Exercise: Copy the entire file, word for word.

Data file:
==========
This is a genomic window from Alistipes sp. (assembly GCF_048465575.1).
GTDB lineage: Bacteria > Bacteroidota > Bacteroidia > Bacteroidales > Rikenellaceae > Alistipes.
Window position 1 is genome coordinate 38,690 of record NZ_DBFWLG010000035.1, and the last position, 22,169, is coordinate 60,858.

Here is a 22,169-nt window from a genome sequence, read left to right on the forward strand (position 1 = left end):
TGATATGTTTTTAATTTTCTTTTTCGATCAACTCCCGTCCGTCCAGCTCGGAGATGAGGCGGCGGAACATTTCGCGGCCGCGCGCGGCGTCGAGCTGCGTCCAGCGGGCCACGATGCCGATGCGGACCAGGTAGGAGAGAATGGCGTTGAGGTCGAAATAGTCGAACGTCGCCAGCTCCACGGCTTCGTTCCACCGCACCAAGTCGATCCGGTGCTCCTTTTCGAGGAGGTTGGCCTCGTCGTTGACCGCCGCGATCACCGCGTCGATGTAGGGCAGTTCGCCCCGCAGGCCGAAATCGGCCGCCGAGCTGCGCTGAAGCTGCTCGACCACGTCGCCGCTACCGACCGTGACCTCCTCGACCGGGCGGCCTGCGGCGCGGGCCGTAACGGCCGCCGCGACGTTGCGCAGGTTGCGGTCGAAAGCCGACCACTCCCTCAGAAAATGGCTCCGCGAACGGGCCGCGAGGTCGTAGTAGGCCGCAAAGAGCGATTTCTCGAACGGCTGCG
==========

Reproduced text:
This is a genomic window from Alistipes sp. (assembly GCF_048465575.1).
GTDB lineage: Bacteria > Bacteroidota > Bacteroidia > Bacteroidales > Rikenellaceae > Alistipes.
Window position 1 is genome coordinate 38,690 of record NZ_DBFWLG010000035.1, and the last position, 22,169, is coordinate 60,858.

Here is a 22,169-nt window from a genome sequence, read left to right on the forward strand (position 1 = left end):
TGATATGTTTTTAATTTTCTTTTTCGATCAACTCCCGTCCGTCCAGCTCGGAGATGAGGCGGCGGAACATTTCGCGGCCGCGCGCGGCGTCGAGCTGCGTCCAGCGGGCCACGATGCCGATGCGGACCAGGTAGGAGAGAATGGCGTTGAGGTCGAAATAGTCGAACGTCGCCAGCTCCACGGCTTCGTTCCACCGCACCAAGTCGATCCGGTGCTCCTTTTCGAGGAGGTTGGCCTCGTCGTTGACCGCCGCGATCACCGCGTCGATGTAGGGCAGTTCGCCCCGCAGGCCGAAATCGGCCGCCGAGCTGCGCTGAAGCTGCTCGACCACGTCGCCGCTACCGACCGTGACCTCCTCGACCGGGCGGCCTGCGGCGCGGGCCGTAACGGCCGCCGCGACGTTGCGCAGGTTGCGGTCGAAAGCCGACCACTCCCTCAGAAAATGGCTCCGCGAACGGGCCGCGAGGTCGTAGTAGGCCGCAAAGAGCGATTTCTCGAACGGCTGCG